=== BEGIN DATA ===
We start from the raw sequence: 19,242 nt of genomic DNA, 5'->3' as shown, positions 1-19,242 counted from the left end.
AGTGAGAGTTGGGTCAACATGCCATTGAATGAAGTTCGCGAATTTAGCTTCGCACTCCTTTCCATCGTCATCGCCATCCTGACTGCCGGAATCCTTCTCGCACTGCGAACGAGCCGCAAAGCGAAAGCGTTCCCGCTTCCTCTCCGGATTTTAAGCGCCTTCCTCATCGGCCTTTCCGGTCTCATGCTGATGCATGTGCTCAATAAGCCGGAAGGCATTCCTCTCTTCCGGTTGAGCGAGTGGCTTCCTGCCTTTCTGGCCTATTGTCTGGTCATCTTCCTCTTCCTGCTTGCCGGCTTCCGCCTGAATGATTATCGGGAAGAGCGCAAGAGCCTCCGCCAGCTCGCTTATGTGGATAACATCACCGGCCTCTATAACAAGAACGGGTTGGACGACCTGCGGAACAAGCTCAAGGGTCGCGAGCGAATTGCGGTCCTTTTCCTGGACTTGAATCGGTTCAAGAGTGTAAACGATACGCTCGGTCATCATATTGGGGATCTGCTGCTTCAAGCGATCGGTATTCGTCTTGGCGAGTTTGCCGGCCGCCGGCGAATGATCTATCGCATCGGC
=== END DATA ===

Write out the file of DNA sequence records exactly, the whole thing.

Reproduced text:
We start from the raw sequence: 19,242 nt of genomic DNA, 5'->3' as shown, positions 1-19,242 counted from the left end.
AGTGAGAGTTGGGTCAACATGCCATTGAATGAAGTTCGCGAATTTAGCTTCGCACTCCTTTCCATCGTCATCGCCATCCTGACTGCCGGAATCCTTCTCGCACTGCGAACGAGCCGCAAAGCGAAAGCGTTCCCGCTTCCTCTCCGGATTTTAAGCGCCTTCCTCATCGGCCTTTCCGGTCTCATGCTGATGCATGTGCTCAATAAGCCGGAAGGCATTCCTCTCTTCCGGTTGAGCGAGTGGCTTCCTGCCTTTCTGGCCTATTGTCTGGTCATCTTCCTCTTCCTGCTTGCCGGCTTCCGCCTGAATGATTATCGGGAAGAGCGCAAGAGCCTCCGCCAGCTCGCTTATGTGGATAACATCACCGGCCTCTATAACAAGAACGGGTTGGACGACCTGCGGAACAAGCTCAAGGGTCGCGAGCGAATTGCGGTCCTTTTCCTGGACTTGAATCGGTTCAAGAGTGTAAACGATACGCTCGGTCATCATATTGGGGATCTGCTGCTTCAAGCGATCGGTATTCGTCTTGGCGAGTTTGCCGGCCGCCGGCGAATGATCTATCGCATCGGC